Perfusion

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For the journal, see Perfusion (journal).
A perfusion pump, c. 1935, an early device for simulating natural perfusion

In physiology, perfusion is the process of a body delivering blood to a capillary bed in its biological tissue. The word is derived from the French verb "perfuser" meaning to "pour over or through."[1]

Tests verifying that adequate perfusion exists are a part of a patient's assessment process that are performed by medical or emergency personnel. The most common methods include evaluating a body's skin color, temperature, condition and capillary refill.

Discovery[edit]

In 1920, August Krogh was awarded the Nobel Prize in Physiology or Medicine for his discovering the mechanism of regulation of capillaries in skeletal muscle.[2][3] Krogh was the first to describe the adaptation of blood perfusion in muscle and other organs according to demands through the opening and closing of arterioles and capillaries.[citation needed]

Overperfusion and underperfusion[edit]

The terms "overperfusion" and "underperfusion" are measured relative to the average level of perfusion that exists across all the tissues in an individual body, and should not be confused with wrong hypoperfusion and "hyperperfusion", which measure the perfusion level relative to a tissue's current need to meet its metabolic needs.

Heart tissues, for example, are usually classified as being overperfused because they normally are receiving more blood than the rest of tissues in the organism. In the case of skin cells, extra blood flow in them is used for thermoregulation of a body. In addition to delivering oxygen, blood flow helps to dissipate heat in a physical body by redirecting warm blood closer to its surface where it can help to cool a body through sweating and thermal dissipation.

Measurement[edit]

Microspheres[edit]

Microspheres labeled with radioactive isotopes have been widely used since the 1960s. Radioactively labeled particles would be injected into the test subject and a radiation detector would measure radioactivity in tissues of interest.[4] Application of this process would be used to develop radionuclide angiography, a method of diagnosing heart problems.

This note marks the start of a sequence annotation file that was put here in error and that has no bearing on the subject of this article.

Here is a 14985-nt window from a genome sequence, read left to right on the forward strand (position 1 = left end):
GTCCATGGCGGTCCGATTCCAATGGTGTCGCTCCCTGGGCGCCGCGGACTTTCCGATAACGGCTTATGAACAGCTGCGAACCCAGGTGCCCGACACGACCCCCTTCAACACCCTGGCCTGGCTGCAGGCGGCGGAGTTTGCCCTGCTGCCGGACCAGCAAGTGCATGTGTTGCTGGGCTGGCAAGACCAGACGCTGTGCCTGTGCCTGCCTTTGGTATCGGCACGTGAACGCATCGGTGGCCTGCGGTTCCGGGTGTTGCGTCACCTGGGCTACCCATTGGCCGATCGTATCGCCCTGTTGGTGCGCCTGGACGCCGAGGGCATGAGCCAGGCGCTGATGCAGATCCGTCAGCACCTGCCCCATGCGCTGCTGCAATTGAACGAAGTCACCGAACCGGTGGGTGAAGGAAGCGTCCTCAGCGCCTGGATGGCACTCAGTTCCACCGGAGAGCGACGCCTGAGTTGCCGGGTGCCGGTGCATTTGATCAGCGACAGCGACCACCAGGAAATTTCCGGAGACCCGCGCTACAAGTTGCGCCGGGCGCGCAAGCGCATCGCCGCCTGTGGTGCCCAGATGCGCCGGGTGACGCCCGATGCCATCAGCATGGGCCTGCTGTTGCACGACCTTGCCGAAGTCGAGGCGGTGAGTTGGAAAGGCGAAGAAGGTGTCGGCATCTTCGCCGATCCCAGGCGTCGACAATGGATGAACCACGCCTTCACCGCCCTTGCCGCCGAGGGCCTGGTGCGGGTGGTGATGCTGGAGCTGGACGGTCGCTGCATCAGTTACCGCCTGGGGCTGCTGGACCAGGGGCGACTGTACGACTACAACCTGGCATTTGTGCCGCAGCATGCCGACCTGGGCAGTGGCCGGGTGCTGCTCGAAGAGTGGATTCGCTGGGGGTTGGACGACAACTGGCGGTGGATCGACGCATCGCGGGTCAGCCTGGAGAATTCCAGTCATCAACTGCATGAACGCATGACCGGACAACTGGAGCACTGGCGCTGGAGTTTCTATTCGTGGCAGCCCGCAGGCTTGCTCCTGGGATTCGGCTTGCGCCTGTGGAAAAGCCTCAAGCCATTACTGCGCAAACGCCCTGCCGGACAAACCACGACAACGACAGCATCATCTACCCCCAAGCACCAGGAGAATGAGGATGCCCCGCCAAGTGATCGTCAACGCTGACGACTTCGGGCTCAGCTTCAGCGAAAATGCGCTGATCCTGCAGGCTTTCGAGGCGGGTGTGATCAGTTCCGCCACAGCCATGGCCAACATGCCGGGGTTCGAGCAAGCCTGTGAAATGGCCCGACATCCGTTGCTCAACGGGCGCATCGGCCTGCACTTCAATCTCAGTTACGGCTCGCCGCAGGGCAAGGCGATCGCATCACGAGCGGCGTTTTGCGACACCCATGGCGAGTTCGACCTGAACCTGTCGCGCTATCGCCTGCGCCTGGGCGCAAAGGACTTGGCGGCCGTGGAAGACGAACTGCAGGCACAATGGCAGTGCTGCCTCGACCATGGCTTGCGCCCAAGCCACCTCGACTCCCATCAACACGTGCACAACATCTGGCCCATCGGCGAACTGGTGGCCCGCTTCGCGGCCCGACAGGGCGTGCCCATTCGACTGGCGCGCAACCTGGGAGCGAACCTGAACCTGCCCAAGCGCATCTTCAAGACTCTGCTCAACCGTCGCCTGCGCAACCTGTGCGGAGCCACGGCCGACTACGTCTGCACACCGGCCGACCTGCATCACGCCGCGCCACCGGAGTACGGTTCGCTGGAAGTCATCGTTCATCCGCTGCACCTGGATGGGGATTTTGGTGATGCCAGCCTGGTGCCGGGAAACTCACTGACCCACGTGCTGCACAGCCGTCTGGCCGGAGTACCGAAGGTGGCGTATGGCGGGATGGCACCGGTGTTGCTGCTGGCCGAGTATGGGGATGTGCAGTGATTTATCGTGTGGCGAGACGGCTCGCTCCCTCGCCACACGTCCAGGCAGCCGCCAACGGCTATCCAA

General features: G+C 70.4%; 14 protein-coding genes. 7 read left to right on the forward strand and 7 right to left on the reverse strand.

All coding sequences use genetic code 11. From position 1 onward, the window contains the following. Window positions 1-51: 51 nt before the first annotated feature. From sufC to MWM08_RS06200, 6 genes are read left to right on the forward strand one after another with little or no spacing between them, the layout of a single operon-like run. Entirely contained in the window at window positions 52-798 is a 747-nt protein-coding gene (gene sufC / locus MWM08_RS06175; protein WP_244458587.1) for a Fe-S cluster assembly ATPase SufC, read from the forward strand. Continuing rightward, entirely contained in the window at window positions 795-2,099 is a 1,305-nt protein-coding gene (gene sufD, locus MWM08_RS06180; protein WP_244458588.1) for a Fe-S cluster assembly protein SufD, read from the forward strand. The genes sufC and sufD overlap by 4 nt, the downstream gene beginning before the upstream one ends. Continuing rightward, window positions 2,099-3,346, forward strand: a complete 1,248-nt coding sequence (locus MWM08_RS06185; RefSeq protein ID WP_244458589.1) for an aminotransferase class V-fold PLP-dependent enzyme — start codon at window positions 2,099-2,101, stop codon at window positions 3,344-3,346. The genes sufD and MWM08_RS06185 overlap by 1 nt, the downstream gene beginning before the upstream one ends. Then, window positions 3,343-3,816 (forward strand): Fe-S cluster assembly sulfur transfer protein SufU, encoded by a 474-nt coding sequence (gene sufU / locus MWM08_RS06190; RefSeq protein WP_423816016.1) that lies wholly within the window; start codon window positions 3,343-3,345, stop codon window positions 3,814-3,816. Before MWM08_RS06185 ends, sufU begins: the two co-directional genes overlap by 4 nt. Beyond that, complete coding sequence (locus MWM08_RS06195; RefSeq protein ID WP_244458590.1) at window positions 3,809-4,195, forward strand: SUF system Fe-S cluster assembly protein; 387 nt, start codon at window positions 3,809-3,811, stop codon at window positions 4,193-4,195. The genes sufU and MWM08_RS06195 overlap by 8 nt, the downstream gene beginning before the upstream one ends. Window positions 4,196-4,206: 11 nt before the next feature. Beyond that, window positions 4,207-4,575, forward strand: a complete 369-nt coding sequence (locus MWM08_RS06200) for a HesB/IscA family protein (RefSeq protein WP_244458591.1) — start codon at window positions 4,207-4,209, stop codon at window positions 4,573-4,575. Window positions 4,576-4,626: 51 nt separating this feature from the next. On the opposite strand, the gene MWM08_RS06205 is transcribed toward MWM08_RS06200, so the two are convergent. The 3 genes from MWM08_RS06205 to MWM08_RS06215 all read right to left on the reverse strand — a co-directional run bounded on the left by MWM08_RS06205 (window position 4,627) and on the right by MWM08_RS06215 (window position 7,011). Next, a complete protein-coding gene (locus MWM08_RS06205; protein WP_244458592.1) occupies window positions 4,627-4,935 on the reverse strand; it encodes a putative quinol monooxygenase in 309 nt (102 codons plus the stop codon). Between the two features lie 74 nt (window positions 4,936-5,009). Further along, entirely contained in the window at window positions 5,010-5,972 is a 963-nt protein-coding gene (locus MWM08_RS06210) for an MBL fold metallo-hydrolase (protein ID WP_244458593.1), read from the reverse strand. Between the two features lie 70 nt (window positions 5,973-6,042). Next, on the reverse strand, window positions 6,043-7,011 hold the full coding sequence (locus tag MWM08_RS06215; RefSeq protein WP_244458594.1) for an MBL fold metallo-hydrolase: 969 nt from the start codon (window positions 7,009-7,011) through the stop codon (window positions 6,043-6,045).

In the 1990s, methods for using fluorescent microspheres became a common substitute for radioactive particles.[5]

Nuclear medicine[edit]

Perfusion of various tissues can be readily measured in vivo with nuclear medicine methods which are mainly positron emission tomography (PET) and single photon emission computed tomography (SPECT).[citation needed] Various radiopharmaceuticals targeted at specific organs are also available, some of the most common are

MRI[edit]

Two main categories of magnetic resonance imaging (MRI) techniques can be used to measure tissue perfusion in vivo.

  • The first is based on the use of an injected contrast agent that changes the magnetic susceptibility of blood and thereby the MR signal which is repeatedly measured during bolus passage.[6]
  • The other category is based on arterial spin labelling (ASL), where arterial blood is magnetically tagged before it enters into the tissue being examined and the amount of labelling that is measured and compared to a control recording obtained without spin labelling.[7]

CT[edit]

Brain perfusion (more correctly transit times) can be estimated with contrast-enhanced computed tomography.[8]

Thermal diffusion[edit]

Perfusion can be determined by measuring the total thermal diffusion and then separating it into thermal conductivity and perfusion components.[9] rCBF is usually measured continuously in time. It is necessary to stop the measurement periodically to cool down and reassess the thermal conductivity.

See also[edit]

References[edit]

  1. ^ "Perfusion > What is Perfusion?". Cardiovascular Perfusion Forum. 
  2. ^ Larsen, E. H. (2007). "August Krogh (1874-1949): 1920 Nobel Prize". Ugeskrift for laeger 169 (35): 2878. PMID 17877986.  edit
  3. ^ Sulek, K. (1967). "Nobel prize for August Krogh in 1920 for his discovery of regulative mechanism in the capillaries". Wiadomosci lekarskie (Warsaw, Poland : 1960) 20 (19): 1829. PMID 4870667.  edit
  4. ^ Studies of the Circulation with Radioactive Microspheres., Wagner et al,Invest. Radiol., 1969. 4(6): p. 374-386.
  5. ^ "Fluorescent Microspheres". Fluorescent Microsphere Resource Center. 
  6. ^ Huettel, S. A.; Song, A. W.; McCarthy, G. (2009), Functional Magnetic Resonance Imaging (2 ed.), Massachusetts: Sinauer, ISBN 978-0-87893-286-3
  7. ^ Detre et al. (Wang)
  8. ^ L. Axel. Cerebral blood flow determination by rapid-sequence computed-tomography: theoretical analysis. Radiology 137: 679-686, December 1980
  9. ^ Vajkoczy P, Roth H, Horn P et al. (August 2000). "Continuous monitoring of regional cerebral blood flow: experimental and clinical validation of a novel thermal diffusion microprobe". Journal of Neurosurgery 93 (2): 265–74. doi:10.3171/jns.2000.93.2.0265. PMID 10930012. 

External links[edit]